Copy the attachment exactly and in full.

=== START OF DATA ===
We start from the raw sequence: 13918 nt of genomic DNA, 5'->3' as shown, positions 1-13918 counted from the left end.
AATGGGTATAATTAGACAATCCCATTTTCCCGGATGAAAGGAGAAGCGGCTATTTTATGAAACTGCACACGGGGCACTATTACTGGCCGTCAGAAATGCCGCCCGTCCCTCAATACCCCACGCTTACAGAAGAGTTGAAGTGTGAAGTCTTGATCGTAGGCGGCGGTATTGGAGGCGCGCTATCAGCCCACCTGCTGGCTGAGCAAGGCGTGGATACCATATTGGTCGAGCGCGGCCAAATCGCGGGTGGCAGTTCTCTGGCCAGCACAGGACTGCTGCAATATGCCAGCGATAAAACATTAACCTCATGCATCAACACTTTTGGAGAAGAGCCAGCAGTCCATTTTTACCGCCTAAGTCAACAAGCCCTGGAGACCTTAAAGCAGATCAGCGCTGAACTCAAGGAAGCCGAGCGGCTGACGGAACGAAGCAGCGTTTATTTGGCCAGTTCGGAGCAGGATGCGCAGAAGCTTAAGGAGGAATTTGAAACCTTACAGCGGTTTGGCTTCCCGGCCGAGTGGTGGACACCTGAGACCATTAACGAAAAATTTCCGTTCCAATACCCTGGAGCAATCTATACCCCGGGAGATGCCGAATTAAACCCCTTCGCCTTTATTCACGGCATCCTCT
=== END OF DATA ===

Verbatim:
We start from the raw sequence: 13918 nt of genomic DNA, 5'->3' as shown, positions 1-13918 counted from the left end.
AATGGGTATAATTAGACAATCCCATTTTCCCGGATGAAAGGAGAAGCGGCTATTTTATGAAACTGCACACGGGGCACTATTACTGGCCGTCAGAAATGCCGCCCGTCCCTCAATACCCCACGCTTACAGAAGAGTTGAAGTGTGAAGTCTTGATCGTAGGCGGCGGTATTGGAGGCGCGCTATCAGCCCACCTGCTGGCTGAGCAAGGCGTGGATACCATATTGGTCGAGCGCGGCCAAATCGCGGGTGGCAGTTCTCTGGCCAGCACAGGACTGCTGCAATATGCCAGCGATAAAACATTAACCTCATGCATCAACACTTTTGGAGAAGAGCCAGCAGTCCATTTTTACCGCCTAAGTCAACAAGCCCTGGAGACCTTAAAGCAGATCAGCGCTGAACTCAAGGAAGCCGAGCGGCTGACGGAACGAAGCAGCGTTTATTTGGCCAGTTCGGAGCAGGATGCGCAGAAGCTTAAGGAGGAATTTGAAACCTTACAGCGGTTTGGCTTCCCGGCCGAGTGGTGGACACCTGAGACCATTAACGAAAAATTTCCGTTCCAATACCCTGGAGCAATCTATACCCCGGGAGATGCCGAATTAAACCCCTTCGCCTTTATTCACGGCATCCTCT